The Uffizi Gallery in Florence discover lost frescoes during the COVID closure
TheIn Florence, the winter COVID shutdown was used to advance renovations and discover lost frescoes that visitors will greet when the premier archive of Italian Renaissance art reopens on May 4th.
Uffizi director Eike Schmidt said the six months of closure had been put to good use: 14 new rooms renovated, which will be open to the public next month, and discover frescoes that would otherwise have remained hidden.
However, he hopes the final reopening – the third during the pandemic – will be the last.
“We very much hope that we can now open stably and without further closures. We hope this for the museum, but we also hope it for the world and for human society,” said Schmidt.
Previously hidden frescoes include a life-size figure of a young Cosimo II de Medici – part of the Renaissance family who commissioned the Uffizi – from the 17th century, as well as decorative plant motifs from the 18th century on the walls and ceilings of the nearby one Spaces.
They are in the west wing of the museum, which is where the new visitors’ entrance will be when the Uffizi reopens.
Schmidt said the new entrance to the Arno would provide “a wonderful introduction” to visitors. In the future, classical statues will be added to the entrance.
The workers have also completed the restoration of new rooms dedicated to high and late Renaissance art from the 16th century from central and northern Italy outside of Tuscany. They complete the path through the history of art from the Middle Ages with Giotto via the Renaissance masters Botticelli, Raphael and Michelangelo to the Counter-Reformation and the Venetian galleries.
“You can now step or wander through art history seamlessly if you want,” Schmidt said.
As part of the Uffizi Gallery’s new access system, visitors buy tickets, deposit coats and bags in the west wing, and walk through a courtyard to the east wing, where they pass metal detectors and pick up audio guides before starting their museum tours.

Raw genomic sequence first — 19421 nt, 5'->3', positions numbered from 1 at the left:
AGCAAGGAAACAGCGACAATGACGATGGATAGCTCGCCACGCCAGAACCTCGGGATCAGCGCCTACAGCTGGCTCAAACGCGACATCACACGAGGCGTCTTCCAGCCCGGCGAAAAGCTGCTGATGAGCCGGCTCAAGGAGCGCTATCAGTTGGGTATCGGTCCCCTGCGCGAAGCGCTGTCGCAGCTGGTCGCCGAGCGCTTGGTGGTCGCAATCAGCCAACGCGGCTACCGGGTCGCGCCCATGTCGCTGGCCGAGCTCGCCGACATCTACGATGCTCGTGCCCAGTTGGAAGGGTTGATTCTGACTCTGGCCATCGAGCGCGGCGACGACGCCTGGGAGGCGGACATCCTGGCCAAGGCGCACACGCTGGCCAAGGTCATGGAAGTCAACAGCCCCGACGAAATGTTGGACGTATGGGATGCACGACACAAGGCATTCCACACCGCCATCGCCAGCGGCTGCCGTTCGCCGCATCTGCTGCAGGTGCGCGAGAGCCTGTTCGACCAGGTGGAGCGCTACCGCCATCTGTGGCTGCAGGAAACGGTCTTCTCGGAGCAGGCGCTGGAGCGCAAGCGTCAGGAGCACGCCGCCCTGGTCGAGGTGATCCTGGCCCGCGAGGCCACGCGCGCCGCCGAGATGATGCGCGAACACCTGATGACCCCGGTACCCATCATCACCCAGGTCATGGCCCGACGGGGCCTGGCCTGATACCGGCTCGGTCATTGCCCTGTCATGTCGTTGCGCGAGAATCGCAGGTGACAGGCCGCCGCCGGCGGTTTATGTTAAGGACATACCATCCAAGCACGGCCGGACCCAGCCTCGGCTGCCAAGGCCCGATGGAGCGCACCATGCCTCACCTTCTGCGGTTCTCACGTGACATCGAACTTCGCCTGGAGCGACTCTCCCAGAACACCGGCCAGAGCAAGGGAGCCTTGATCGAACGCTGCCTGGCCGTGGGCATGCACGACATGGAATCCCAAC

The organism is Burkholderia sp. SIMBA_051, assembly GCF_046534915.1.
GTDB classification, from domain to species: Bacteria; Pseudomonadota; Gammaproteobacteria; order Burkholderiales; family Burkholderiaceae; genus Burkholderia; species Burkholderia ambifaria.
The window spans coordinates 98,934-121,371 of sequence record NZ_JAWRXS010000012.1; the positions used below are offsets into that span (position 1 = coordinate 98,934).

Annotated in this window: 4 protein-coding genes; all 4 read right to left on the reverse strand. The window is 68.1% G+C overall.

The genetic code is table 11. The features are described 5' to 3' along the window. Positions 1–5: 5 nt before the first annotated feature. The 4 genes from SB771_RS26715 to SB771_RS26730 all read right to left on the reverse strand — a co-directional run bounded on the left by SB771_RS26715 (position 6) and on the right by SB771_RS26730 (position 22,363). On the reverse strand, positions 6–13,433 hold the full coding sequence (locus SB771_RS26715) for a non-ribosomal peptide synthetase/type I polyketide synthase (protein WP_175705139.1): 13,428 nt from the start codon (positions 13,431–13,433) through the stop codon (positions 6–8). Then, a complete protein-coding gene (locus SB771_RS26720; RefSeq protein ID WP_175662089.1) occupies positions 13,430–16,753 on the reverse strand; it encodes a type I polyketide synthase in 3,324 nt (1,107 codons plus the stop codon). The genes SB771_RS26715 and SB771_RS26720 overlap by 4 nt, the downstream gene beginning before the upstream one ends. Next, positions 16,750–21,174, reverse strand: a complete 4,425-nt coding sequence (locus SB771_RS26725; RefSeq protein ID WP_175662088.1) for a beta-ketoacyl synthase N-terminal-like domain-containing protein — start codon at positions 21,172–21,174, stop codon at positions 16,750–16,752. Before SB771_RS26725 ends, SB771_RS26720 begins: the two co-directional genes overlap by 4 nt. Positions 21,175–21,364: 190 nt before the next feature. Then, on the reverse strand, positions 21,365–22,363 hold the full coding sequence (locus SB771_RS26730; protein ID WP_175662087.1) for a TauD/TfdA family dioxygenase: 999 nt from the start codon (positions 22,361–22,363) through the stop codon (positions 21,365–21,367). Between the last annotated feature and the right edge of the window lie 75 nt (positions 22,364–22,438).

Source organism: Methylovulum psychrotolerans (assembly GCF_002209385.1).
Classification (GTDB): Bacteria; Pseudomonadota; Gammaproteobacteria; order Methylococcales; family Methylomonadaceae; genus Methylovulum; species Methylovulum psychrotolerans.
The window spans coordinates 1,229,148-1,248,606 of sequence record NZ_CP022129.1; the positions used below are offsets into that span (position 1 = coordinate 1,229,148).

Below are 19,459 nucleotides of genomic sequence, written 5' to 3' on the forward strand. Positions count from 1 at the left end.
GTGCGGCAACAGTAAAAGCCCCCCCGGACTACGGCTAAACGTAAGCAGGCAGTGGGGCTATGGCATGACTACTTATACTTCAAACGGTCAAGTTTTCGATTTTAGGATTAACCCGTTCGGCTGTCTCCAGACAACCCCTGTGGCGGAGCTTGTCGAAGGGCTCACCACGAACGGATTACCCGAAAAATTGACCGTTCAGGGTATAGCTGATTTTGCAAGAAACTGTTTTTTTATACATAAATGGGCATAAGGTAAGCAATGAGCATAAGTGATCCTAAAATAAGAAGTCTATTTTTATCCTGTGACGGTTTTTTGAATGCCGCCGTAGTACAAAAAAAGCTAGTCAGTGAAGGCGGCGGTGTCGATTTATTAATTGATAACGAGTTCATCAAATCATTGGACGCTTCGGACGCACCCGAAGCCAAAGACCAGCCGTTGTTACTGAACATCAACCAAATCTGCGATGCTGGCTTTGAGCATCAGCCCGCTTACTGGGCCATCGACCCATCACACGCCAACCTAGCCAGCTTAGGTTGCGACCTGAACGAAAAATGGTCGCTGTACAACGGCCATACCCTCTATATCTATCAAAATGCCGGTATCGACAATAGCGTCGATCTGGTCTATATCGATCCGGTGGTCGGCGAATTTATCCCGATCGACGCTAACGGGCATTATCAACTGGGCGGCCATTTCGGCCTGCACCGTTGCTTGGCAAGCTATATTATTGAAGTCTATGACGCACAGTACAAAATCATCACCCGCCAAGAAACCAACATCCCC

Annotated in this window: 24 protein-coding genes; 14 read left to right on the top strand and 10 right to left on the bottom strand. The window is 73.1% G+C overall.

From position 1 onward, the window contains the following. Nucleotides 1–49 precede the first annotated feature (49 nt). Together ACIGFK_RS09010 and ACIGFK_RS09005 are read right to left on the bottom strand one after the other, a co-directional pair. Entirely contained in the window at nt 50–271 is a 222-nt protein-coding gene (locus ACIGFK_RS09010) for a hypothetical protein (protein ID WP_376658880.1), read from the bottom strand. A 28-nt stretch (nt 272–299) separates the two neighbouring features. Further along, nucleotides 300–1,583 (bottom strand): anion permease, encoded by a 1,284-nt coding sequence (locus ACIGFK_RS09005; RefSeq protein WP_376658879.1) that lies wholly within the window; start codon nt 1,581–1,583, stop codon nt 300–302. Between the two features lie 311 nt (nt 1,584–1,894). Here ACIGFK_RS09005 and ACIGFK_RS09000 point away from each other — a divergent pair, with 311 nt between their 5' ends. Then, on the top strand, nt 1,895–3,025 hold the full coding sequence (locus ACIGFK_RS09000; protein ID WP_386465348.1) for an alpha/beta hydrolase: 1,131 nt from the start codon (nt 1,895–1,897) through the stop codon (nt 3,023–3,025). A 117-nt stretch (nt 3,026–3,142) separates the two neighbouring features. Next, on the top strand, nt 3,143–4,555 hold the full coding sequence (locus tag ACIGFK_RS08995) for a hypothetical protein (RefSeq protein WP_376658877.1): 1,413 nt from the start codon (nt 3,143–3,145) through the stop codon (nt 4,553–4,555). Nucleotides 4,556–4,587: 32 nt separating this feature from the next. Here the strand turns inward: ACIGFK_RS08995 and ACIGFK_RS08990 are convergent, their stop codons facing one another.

The number of visitors to the museum last year fell to around a quarter of visitors in 2019 due to the COVID lockdowns in the spring and fall. Around 1.2 million people visited in 2020, compared with 4.4 million in the previous year.
Booking inquiries have already been received for the summer months, which the museum can now fulfill, since an opening date is official, said Schmidt.
Schmidt assumes that the gallery will work with around half of its capacity for the foreseeable future, as the prospect of a resumption of international tourism is only gradually coming into focus. Before the pandemic, the main visits reached up to 12,000 people a day.
“If you visit the museum now and for the next several months, you will feel even more part of the de Medici family,” said Eike. “Especially if you come early in the morning, you might be in the Botticelli room for two or three minutes before someone else arrives. That never happens.”
The Uffizi Gallery has been closed since November 5th, with the exception of two weeks in January when Tuscany was subject to Italy’s lowest restrictions. Italy will begin a gradual reopening on Monday. In addition to allowing museums to open their doors, restaurants in low risk zones are allowed to dine outside on Mondays before 10:00 p.m. Curfew.